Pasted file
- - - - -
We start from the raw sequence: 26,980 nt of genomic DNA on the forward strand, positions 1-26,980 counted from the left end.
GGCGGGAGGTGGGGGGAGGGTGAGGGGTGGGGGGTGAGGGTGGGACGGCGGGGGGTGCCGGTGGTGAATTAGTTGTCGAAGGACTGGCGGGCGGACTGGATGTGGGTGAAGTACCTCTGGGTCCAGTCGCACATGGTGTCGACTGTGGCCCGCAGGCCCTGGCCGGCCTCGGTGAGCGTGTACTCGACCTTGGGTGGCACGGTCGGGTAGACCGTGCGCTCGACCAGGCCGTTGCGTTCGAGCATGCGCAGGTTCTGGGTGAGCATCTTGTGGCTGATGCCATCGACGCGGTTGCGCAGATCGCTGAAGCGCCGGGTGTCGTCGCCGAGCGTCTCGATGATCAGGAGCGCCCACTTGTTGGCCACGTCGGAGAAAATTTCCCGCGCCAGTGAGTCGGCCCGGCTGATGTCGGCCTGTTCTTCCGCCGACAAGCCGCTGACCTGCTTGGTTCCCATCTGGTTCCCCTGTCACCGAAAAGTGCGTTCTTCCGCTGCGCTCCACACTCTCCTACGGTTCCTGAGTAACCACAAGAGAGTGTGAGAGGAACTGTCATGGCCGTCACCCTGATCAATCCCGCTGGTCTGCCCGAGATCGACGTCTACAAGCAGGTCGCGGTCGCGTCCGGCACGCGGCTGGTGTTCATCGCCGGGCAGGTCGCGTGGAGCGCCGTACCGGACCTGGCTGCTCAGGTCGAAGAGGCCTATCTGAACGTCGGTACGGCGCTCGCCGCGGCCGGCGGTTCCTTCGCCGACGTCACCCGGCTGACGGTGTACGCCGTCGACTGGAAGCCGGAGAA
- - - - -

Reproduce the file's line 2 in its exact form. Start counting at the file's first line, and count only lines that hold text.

GGCGGGAGGTGGGGGGAGGGTGAGGGGTGGGGGGTGAGGGTGGGACGGCGGGGGGTGCCGGTGGTGAATTAGTTGTCGAAGGACTGGCGGGCGGACTGGATGTGGGTGAAGTACCTCTGGGTCCAGTCGCACATGGTGTCGACTGTGGCCCGCAGGCCCTGGCCGGCCTCGGTGAGCGTGTACTCGACCTTGGGTGGCACGGTCGGGTAGACCGTGCGCTCGACCAGGCCGTTGCGTTCGAGCATGCGCAGGTTCTGGGTGAGCATCTTGTGGCTGATGCCATCGACGCGGTTGCGCAGATCGCTGAAGCGCCGGGTGTCGTCGCCGAGCGTCTCGATGATCAGGAGCGCCCACTTGTTGGCCACGTCGGAGAAAATTTCCCGCGCCAGTGAGTCGGCCCGGCTGATGTCGGCCTGTTCTTCCGCCGACAAGCCGCTGACCTGCTTGGTTCCCATCTGGTTCCCCTGTCACCGAAAAGTGCGTTCTTCCGCTGCGCTCCACACTCTCCTACGGTTCCTGAGTAACCACAAGAGAGTGTGAGAGGAACTGTCATGGCCGTCACCCTGATCAATCCCGCTGGTCTGCCCGAGATCGACGTCTACAAGCAGGTCGCGGTCGCGTCCGGCACGCGGCTGGTGTTCATCGCCGGGCAGGTCGCGTGGAGCGCCGTACCGGACCTGGCTGCTCAGGTCGAAGAGGCCTATCTGAACGTCGGTACGGCGCTCGCCGCGGCCGGCGGTTCCTTCGCCGACGTCACCCGGCTGACGGTGTACGCCGTCGACTGGAAGCCGGAGAA